Objective: Understanding which factors are associated with the use of critical care therapies (CCTs) can help with clinical decision-making and goals of care discussion. The goal of this study was to describe the predictors of CCT use (eg, mechanical ventilation, tracheostomy, percutaneous endoscopic gastrostomy tube, total parenteral nutrition, acute use of dialysis) in hospitalized patients with metastatic cancer. Methods: We used the 2010 California State Inpatient Databases sponsored by the Agency for Healthcare Research and Quality to identify all hospitalizations with a diagnosis of metastatic cancer (patients aged ≥18 years). We examined the predictors of any CCT use (and invasive mechanical ventilation [IMV] use), stratified by do-not-resuscitate (DNR) status, using multivariable logistic regression models. Results: We identified 99,085 hospitalizations involving patients with metastatic cancer; 9.4% received any CCTs and 4.7% received IMV. Predictors of CCT use in the no-DNR group included principal diagnosis of infections (vs cancer-related), greater burden of comorbidities, and presence of weight loss. Predictors of CCT use in the DNR group were similar, but also included non-white races. Liver disease was also a predictor of IMV use in the no-DNR group. Patients with metastatic lung cancer (vs breast and genitourinary) with no DNR were more likely to receive CCT (and IMV). Conclusions: Higher burden of comorbidities, weight loss, liver disease, lung cancer subtype, and diagnosis of infections were associated with higher odds of receiving CCTs or IMV. These findings may help clinicians determine in whom to prioritize discussions around goals of care, especially in the group without a DNR status.

Full access

Arjun Gupta

Full access

Kah Poh Loh, Maya Abdallah, Meng-Shiou Shieh, Mihaela S. Stefan, Penelope S. Pekow, Peter K. Lindenauer, Supriya G. Mohile, Dilip Babu and Tara Lagu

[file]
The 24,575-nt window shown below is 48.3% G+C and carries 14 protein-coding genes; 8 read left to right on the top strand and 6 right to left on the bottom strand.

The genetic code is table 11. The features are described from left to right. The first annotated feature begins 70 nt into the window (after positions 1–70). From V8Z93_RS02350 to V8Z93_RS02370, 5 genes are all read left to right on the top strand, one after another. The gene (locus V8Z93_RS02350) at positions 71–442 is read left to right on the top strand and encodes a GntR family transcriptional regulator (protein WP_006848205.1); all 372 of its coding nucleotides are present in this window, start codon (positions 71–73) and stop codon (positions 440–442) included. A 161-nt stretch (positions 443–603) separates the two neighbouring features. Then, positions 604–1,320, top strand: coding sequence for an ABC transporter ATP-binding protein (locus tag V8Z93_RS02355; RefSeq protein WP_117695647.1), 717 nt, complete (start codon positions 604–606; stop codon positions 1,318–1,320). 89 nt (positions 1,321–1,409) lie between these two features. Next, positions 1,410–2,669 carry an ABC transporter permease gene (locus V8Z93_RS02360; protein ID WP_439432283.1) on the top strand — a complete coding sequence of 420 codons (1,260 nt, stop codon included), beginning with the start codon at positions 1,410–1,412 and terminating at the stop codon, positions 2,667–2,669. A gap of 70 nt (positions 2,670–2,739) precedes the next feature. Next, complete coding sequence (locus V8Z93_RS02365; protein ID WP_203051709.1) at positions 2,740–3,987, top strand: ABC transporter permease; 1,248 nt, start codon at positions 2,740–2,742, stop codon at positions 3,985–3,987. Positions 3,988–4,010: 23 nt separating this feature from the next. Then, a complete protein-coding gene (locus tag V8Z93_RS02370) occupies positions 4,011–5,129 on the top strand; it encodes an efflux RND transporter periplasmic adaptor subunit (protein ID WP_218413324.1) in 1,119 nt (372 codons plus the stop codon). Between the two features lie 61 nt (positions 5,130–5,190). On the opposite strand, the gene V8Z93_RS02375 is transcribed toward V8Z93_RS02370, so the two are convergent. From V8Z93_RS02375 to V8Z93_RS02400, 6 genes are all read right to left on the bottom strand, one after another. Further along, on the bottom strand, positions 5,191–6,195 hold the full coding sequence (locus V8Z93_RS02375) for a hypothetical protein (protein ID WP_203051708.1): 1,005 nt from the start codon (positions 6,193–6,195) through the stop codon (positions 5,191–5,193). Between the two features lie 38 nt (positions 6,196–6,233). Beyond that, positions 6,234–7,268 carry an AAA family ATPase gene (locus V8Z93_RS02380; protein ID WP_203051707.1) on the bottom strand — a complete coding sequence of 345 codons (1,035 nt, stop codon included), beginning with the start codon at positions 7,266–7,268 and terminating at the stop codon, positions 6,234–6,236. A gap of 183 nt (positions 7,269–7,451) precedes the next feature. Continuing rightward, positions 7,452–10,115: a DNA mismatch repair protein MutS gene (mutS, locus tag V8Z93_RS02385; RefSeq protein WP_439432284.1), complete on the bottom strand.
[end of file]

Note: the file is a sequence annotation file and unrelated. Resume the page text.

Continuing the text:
Background: Invasive mechanical ventilation (IMV), dialysis for acute kidney failure, and other critical care therapies (CCTs) are associated with a high risk for complications in patients with metastatic cancer. Inpatient palliative care (IPC) can assist in assessing patients' preferences for life-prolonging treatment at the end of life. This study investigated the use pattern of IPC, outcomes (in-hospital mortality, length of stay [LOS], discharge destination, and cost of care), and predictors of IPC use in patients with metastatic cancer who received CCTs. We hypothesized that IPC services are underused in this cohort. Methods: In this retrospective cohort study, we used the 2010 California State Inpatient Databases to identify adults with metastatic cancer who received CCTs that are common and reliably coded (IMV, tracheostomy, percutaneous endoscopic gastrostomy tube, dialysis for acute kidney failure, and total parenteral nutrition). We determined IPC use in all patients, in those who received IMV, and across 4 cancer subtypes (lung, breast, colorectal, and genitourinary). Outcomes were assessed based on IPC use. Multivariable analyses were used to investigate factors associated with IPC use. Results: We identified 5,862 hospitalizations, 19.8% of which used IPC services. IPC use varied across cancer subtypes (lung, 28.3%; breast, 22.4%; colorectal, 12.8%; genitourinary, 16.1%; P<.01). Patients who received and did not receive IPC services had high in-hospital mortality rates (63.9% and 29.8%, respectively), and costs of care and LOS were lower in survivors who received IPC compared with those who did not. Predictors of IPC use were lung cancer (vs colorectal or genitourinary cancer), higher comorbidity score, do-not-resuscitate status on admission or within 24 hours of admission, infections (vs cancer-related diagnoses), and higher hospital bed count. Conclusions: Use of IPC was low in the cohort who received CCTs with poor outcomes, although data on outpatient palliative care services is lacking. Predictors of IPC use may be used to identify patients who may benefit from these services.